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Popular Action

Fernando Belaunde Terry founded Popular Action (Action Popular—AP) in 1956 as a reformist alternative to the status quo conservative forces and the controversial APRA party. Coups have repeatedly interrupted civilian constitutional government. The most recent period of military rule (1968-80) began when Gen. Juan Velasco Alvarado overthrew elected President Fernando Belaunde Terry of the Popular Action Party.

Although Belaunde's message was not all that different from APRA's, his tactics were more inclusive and less confrontational. He was able to appeal to some of the same political base as APRA, primarily the middle class, but also to a wider base of professionals and white collar workers.

The military supported the government of President Fernando Belaunde, who defeated Haya de la Torre in the 1963 election, until economic problems and difficulties with the APRA-dominated congress appeared to the army to be threatening public order. Belaunde was surprisingly successful in getting his programs through congress in his first years in office, but by 1967 he was stymied in congress and unable to gain legislative approval for needed programs of austerity and tax reforms.

Inflationary pressures fueled by government deficits led to increasing balance of payments difficulties after 1966. A major devaluation of the sol in September 1967 helped the balance of payments but failed to restore business confidence and economic growth continued its decline in 1968. Efforts to deal with the government deficit and improve investor confidence were made even more difficult by the impasse in congress over the election of officers in the senate.

For several weeks in the late summer of 1967 this impasse prevented congress from meeting and further disillusioned the Peruvian public and the military with the performance of politicians. During this period there were indications that the armed forces, led by Minister of War General Julio Doig, would intervene to correct the situation.

In 1967 and 1968 APRA tried to show the military that it would have nothing to fear from an APRA victory in the elections scheduled for June 1969. Legislation favoring the military, such as provision of funds for new equipment, received APRA support. APRA leaders believed they stood a good chance in the 1969 elections and wanted to do nothing that would prompt the military to take over the government and prevent them from finally gaining power. So, in the summer of 1968, with economic problems becoming even more serious and the threat of military intervention increasing, the APRA-dominated congress granted the Belaunde administration special powers for 60 days to act through decrees to meet the growing problems.

There is little doubt that top army leaders, particularly the commander of the army General Juan Velasco, disliked the Act of Talara, but it was not the only motivating factor in their decision to oust Belaunde, and very probably not even the primary one. One of the most important factors was the split in the Popular Action party, which almost assured an APRA victory in the June 1969 elections. The army had seemed willing to allow an Aprista to be president, but only if the candidate was not the founder of the party, Haya de la Torre. APRA‘s announcement that Haya would in all probability be its presidential candidate apparently convinced the army's leaders that the elections should not be held. Added to this was the fact that General Velasco had serious disagreements with Belaunde over who would be named to fill the military posts in the cabinet.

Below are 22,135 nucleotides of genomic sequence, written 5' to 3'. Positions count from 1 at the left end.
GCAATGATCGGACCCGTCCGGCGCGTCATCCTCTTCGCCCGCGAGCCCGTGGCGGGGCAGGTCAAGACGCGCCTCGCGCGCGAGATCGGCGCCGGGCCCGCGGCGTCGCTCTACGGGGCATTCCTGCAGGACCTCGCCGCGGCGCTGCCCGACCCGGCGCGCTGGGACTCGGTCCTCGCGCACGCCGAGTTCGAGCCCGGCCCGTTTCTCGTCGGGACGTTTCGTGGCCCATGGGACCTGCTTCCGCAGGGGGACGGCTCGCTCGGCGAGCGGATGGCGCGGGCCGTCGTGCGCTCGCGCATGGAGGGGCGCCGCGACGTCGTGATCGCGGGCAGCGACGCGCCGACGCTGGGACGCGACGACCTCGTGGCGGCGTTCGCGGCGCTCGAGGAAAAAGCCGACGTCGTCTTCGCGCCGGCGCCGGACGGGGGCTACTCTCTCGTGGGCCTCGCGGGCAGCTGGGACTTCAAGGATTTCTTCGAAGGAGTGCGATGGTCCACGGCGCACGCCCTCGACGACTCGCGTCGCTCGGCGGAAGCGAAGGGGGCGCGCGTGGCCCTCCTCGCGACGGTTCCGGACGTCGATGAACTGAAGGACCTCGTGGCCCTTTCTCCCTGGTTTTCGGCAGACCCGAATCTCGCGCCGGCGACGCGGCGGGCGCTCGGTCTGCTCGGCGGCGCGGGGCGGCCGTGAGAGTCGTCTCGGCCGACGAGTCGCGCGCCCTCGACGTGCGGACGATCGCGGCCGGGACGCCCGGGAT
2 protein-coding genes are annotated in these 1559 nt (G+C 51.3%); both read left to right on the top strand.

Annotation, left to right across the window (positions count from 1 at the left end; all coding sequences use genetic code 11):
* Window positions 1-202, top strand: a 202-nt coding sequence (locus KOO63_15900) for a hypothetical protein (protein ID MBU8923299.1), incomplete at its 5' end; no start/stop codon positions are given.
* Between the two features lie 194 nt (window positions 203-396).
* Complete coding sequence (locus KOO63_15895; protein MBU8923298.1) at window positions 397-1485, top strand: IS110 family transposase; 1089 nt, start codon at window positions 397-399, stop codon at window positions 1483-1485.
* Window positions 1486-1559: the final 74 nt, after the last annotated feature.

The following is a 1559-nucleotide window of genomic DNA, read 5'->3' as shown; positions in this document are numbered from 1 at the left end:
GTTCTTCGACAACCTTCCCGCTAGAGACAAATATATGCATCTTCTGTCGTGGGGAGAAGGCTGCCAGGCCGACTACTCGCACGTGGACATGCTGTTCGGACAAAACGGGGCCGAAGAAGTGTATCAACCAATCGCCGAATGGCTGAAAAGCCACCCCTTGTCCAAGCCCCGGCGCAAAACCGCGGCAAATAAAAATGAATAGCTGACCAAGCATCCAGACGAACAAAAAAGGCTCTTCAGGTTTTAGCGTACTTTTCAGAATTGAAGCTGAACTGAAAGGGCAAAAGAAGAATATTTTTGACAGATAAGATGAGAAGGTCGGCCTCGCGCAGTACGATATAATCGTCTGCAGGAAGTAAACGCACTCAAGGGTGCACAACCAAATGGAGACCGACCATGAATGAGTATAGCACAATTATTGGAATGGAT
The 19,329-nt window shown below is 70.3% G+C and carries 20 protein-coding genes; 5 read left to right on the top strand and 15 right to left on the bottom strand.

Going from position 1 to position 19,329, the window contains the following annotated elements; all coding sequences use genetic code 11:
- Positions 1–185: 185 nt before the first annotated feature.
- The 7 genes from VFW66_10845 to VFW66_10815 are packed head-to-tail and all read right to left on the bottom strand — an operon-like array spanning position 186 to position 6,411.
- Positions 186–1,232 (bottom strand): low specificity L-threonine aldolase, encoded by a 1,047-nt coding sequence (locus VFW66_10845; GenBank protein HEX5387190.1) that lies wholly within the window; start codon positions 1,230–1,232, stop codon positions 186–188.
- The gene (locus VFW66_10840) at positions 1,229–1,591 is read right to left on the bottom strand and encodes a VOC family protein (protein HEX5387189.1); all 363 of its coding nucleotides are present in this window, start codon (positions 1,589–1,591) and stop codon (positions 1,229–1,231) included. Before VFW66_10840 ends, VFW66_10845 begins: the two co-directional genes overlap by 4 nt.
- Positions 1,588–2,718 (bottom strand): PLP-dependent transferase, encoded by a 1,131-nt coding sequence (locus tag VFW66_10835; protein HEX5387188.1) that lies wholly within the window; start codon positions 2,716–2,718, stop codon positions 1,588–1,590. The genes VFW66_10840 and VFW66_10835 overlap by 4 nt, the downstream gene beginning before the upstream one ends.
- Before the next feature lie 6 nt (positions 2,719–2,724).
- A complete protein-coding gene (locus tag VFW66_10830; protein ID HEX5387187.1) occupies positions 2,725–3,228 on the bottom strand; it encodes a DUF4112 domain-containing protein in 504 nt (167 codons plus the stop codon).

The military, led by General Juan Velasco, carried out a bloodless coup against President Belaunde on 3 October 1968, using as its excuse the heated controversy over Belaunde‘s settlement with the US-owned International Petroleum Company (IPC). Although the military was concerned with the IPC settlement and several other problems, the primary motivations for the coup were probably essentially the same as those that had prompted such moves in the past, namely the ambition of a particular officer and the desire to keep Haya de la Torre and his American Popular Revolutionary Party (APRA) from gaining the presidency.

The military rulers of Peru this time, however, were more radical and nationalistic than those of the past, and with Argentina as an example, they had highly ambitious plans for the country. In addition, the expropriation of the IPC has given this group a degree of support never before enjoyed by a military government. It seemed likely, therefore, that the armed forces would have little difficulty in sustaining themselves in power for a long time.

The AP had significant electoral success, attaining the presidency in 1963 and 1980, but the party was more of an electoral machine for the persona of Belaunde than an institutionalized organization. In addition, whereas in the 1960s the AP was seen as a reformist party, by the 1980s—as Peru's political spectrum had shifted substantially to the left—the AP was positioned on the center-right.

With the debacle of the second Belaunde government, the AP fared disastrously in 1985, attaining only 6.4 percent of the vote. In 1990 the AP participated in the elections as a part of the conservative coalition behind Mario Vargas Llosa and suffered, as did all political parties, an electoral rejection.

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Page last modified: 08-03-2016 19:12:17 ZULU